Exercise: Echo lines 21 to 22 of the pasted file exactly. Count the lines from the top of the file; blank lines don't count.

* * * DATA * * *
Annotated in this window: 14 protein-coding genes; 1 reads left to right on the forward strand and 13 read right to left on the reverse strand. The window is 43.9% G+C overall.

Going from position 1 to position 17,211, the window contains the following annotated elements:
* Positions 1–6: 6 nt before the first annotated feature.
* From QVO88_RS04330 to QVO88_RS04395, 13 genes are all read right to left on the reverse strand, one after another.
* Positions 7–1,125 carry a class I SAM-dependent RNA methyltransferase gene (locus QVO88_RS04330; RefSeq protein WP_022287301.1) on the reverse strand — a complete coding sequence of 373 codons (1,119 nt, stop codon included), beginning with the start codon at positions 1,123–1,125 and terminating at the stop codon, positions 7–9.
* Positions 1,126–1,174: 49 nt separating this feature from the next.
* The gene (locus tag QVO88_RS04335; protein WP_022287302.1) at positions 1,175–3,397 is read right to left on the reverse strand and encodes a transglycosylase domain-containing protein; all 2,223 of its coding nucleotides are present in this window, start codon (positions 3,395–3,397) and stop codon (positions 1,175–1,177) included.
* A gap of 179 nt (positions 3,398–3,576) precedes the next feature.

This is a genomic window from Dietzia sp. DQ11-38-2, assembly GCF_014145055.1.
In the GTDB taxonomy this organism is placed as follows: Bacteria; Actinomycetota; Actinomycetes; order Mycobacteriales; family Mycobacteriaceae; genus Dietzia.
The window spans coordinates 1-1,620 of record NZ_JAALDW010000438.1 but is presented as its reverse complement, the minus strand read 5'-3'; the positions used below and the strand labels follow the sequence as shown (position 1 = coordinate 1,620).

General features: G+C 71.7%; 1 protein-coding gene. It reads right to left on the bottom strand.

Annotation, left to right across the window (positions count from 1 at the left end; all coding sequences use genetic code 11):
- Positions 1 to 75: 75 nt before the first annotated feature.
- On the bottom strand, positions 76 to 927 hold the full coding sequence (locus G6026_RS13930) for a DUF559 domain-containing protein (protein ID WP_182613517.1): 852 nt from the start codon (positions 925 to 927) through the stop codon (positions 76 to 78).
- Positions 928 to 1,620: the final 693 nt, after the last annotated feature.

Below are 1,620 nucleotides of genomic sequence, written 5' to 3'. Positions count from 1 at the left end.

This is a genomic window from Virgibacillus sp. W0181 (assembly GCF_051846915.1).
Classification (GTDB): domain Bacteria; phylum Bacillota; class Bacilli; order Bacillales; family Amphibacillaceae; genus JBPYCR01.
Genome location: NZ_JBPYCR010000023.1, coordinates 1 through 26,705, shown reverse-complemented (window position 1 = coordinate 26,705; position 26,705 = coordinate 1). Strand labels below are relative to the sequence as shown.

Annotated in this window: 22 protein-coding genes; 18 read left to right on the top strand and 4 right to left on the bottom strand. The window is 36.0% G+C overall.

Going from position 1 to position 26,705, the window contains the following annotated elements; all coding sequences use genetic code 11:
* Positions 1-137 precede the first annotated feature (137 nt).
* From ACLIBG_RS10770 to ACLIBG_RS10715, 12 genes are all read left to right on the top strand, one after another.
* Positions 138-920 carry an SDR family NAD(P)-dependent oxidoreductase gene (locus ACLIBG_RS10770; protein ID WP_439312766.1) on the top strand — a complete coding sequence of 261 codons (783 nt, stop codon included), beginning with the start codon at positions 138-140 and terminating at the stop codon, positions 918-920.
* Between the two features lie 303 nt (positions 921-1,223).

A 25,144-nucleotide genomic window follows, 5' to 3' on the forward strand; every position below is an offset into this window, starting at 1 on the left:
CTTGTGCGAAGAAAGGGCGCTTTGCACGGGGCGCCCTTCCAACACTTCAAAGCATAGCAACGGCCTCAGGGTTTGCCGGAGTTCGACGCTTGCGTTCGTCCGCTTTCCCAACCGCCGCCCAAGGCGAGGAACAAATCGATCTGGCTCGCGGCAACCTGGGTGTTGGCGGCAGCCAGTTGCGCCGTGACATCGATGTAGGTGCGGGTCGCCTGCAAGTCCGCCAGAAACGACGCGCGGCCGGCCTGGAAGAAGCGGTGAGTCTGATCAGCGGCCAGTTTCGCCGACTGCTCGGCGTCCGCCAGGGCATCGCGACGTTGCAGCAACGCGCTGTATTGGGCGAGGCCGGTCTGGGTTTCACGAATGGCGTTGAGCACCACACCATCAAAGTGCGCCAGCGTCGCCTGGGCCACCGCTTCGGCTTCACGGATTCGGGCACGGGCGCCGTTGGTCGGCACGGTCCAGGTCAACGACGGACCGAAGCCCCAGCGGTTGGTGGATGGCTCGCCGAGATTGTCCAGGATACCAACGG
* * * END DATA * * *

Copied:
Annotated in this window: 22 protein-coding genes; 18 read left to right on the top strand and 4 right to left on the bottom strand. The window is 36.0% G+C overall.

Going from position 1 to position 26,705, the window contains the following annotated elements; all coding sequences use genetic code 11: